true, semiotic representation of the tool, then you have a "higher
    psychological function."

    I don't think there is any easy way of representing Vygotsky's
    thought here in English and I suspect not in Russian either. He is
    not saying that there are two types of psychological activities,
    higher and lower; there are two types of concept, potential and
    true; there are two types of artefact, semiotic and material, even
    though this is precisely what he says on numerous occasions. He is
    talking about opposite tendencies and sources in *processes*, and
    the language doesn't offer us many means of communicating this
    other than saying "there are two types of ..." And because the
    distinctions he is making are brand new and original, he has to
    really hammer the distinction to the point of a "clear-cut
    dualism" in order to make his point, which is, in my opinion, not
    really about dualisms at all. I think the same goes for learning
    and development.

    That's my take,

    mike cole wrote:

        Hi David-- Thanks for all the re-minding.

        Why does Vygotsky reject bicycle riding (learning a phonetic
        alphabet to
        read for meaning too?) as an example of a developmental
        change? It is a
        qualitative change in the organization of consituent functions, it
        reorganizes not only the system of psychological/psychomotor
        functions, it
        is mediated by culture, it brings about a simultaneous change
        in the
        person's relationship to his/her environment.

        Seems to qualify. What's wrong here?

        On Sun, Sep 23, 2012 at 3:16 PM, kellogg
        <kellogg59@hanmail.net <mailto:kellogg59@hanmail.net>> wrote:


            The funny thing is that in Korean there is an identical
            _expression_: "halka
            malka". And in Chinese the yes/no question is essentially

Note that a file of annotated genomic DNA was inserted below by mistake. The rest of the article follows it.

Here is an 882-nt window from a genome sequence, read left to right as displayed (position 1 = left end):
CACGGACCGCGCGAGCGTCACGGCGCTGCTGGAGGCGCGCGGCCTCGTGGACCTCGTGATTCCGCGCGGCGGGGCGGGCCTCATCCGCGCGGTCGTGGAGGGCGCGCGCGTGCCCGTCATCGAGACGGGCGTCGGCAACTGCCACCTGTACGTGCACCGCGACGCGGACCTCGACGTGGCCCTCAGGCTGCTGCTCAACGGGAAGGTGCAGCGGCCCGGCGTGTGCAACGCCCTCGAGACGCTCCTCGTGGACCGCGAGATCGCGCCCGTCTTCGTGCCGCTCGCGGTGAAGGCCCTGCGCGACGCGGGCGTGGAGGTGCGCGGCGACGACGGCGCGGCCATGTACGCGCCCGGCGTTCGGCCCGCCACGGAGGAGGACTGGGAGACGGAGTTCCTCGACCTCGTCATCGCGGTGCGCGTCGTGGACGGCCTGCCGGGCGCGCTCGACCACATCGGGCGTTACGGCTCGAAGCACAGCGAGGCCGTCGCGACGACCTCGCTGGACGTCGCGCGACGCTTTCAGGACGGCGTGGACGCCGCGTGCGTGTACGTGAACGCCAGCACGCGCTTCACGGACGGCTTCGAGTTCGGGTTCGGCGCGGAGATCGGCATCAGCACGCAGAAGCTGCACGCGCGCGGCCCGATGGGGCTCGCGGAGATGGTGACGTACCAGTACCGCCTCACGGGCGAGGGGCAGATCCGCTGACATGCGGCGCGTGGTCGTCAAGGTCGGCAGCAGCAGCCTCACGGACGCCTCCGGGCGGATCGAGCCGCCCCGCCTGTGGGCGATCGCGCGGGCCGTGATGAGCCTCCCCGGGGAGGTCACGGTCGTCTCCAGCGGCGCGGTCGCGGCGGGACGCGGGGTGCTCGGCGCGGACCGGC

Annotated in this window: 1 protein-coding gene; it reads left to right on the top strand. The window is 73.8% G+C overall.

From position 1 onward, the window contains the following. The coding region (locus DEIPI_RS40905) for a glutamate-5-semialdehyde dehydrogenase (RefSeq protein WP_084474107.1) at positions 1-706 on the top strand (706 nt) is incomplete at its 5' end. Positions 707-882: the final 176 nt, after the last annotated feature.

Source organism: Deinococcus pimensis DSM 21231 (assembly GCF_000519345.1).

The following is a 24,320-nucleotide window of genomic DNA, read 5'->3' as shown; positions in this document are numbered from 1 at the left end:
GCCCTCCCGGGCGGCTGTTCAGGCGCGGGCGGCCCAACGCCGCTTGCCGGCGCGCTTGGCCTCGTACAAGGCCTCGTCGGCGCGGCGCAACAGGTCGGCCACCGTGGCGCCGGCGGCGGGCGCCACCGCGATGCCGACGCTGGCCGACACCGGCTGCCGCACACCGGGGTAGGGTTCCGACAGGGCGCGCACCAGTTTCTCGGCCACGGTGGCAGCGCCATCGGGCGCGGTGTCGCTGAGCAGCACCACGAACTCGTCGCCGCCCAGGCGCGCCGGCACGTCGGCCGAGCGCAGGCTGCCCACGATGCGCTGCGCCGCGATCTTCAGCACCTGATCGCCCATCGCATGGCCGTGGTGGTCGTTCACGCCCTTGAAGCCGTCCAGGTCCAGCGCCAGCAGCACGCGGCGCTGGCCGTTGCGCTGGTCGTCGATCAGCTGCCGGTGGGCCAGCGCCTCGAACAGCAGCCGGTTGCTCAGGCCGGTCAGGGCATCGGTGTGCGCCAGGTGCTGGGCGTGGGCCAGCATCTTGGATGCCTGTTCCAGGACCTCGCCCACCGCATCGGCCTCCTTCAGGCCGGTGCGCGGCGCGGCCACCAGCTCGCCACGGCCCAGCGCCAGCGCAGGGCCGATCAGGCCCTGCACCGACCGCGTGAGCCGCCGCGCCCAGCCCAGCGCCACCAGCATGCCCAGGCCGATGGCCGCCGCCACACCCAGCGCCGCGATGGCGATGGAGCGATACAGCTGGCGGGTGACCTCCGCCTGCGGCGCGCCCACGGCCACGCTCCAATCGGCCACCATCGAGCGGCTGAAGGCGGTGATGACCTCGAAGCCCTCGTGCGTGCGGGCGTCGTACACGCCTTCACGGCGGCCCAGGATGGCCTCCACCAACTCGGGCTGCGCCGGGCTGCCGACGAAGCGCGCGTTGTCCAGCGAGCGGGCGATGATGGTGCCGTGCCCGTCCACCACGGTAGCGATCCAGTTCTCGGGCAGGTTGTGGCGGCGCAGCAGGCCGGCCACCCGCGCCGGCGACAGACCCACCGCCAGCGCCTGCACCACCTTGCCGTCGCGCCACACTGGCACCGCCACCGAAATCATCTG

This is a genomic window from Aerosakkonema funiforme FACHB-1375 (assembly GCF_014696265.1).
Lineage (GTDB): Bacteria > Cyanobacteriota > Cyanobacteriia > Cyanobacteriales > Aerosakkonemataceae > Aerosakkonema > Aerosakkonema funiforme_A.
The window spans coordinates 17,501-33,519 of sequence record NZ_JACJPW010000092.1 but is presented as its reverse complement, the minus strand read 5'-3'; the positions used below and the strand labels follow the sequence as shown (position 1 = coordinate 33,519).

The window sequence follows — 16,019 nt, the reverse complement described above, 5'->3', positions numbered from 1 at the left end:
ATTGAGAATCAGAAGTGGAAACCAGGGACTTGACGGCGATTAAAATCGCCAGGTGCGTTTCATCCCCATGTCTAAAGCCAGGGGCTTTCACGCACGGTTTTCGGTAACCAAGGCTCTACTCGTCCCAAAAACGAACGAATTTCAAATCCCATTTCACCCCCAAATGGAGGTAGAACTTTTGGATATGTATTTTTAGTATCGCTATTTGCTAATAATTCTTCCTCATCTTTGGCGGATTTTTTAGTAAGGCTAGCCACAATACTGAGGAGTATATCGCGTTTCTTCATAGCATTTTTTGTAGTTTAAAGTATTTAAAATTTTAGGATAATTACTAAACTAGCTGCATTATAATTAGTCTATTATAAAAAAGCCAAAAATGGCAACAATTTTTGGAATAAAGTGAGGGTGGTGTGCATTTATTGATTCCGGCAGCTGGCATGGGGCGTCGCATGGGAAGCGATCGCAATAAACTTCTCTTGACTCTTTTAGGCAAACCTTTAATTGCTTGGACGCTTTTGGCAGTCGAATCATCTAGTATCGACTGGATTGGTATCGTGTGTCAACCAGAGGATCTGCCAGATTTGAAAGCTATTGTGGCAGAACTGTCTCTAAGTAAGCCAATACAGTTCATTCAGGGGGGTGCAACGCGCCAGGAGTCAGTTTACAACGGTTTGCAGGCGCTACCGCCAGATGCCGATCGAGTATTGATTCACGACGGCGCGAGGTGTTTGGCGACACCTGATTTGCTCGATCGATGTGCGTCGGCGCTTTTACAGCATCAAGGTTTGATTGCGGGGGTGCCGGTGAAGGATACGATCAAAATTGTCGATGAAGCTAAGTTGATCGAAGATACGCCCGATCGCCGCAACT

nothing but an
            elaboration of "willy-nilly".

            It's hard to imagine that there is NOTHING at the basis of the
            legal-juridical model of human action except
            contractualism, just as it's
            hard to imagine that Saussurean linguistics is ONLY based
            on an infinite
            number of curiously non-negotiable agreements about word

            It seems to me that there's just a kernel of truth here.
            In order to
            engage in any semiotic behavior at all, you have to
            recognize that
            something is a sign. And in order to recognize that
            something is a sign,
            you have to recognize that it was intended to stand for
            something else. And
            in order to recognize that sometime was intended to stand
            for something
            else, you have to recognize that there is intelligent life
            out there after

            I guess if I were looking for a single "a-ha!" moment, a
            moment where one
            can point to a hair and see a beard, that would be it!


            "Riding a bicycle" is a perfect example of where our
            bicycle built for two
            meets a fork in the road.

            Bike riding is actually one of the activities that
            Vygotsky explicitly
            rules out as instances of development (along with typing
            and playing golf).
            It is an instance of learning, but not development. So I
            thought we ought
            to reserve the term "microgenesis" for only those types of
            learning which
            in a given social context (that of education) can be
            linked to the
            ontogenesis of mind. And that meant, after the age of one,
            those types of
            learning that are centrally about language.

            Unfortunately, I think that unreadable book review by me
            in MCA is the
            only written record of our conversation on whether
            microgenesis was a kind
            of learning or learning a kind of microgenesis. It was
            mostly over the
            telephone. I had just discovered Mescheryakov's brilliant
            article on
            Vygotskyan terminology (in the Cambridge Companion) and I
            was looking, in
            my usual little-boy-with-a-toy-hammer mode, for ways to
            over-extend it:

            1) Natural functions are acquired before cultural ones,
            but within
            cultural functions...

            2) Social functions are acquired before individual ones,
            but within
            individual functions...

            3) Extramental functions are acquired before intra-mental
            functions, but
            within intra-mental functions..

            4) Spontaneous, everyday functions are acquired before
            academic ones

            I thought all of these could be seen as instances of a
            very general
            principle "Outside-in!" so long as we accept "outside" as
            referring to
            the environmental and "inside" as referring to the
            semiotic. It could then
            be differentiated according to:

            1) The phylogenetic zone of proximal devleopment (caves
            before houses,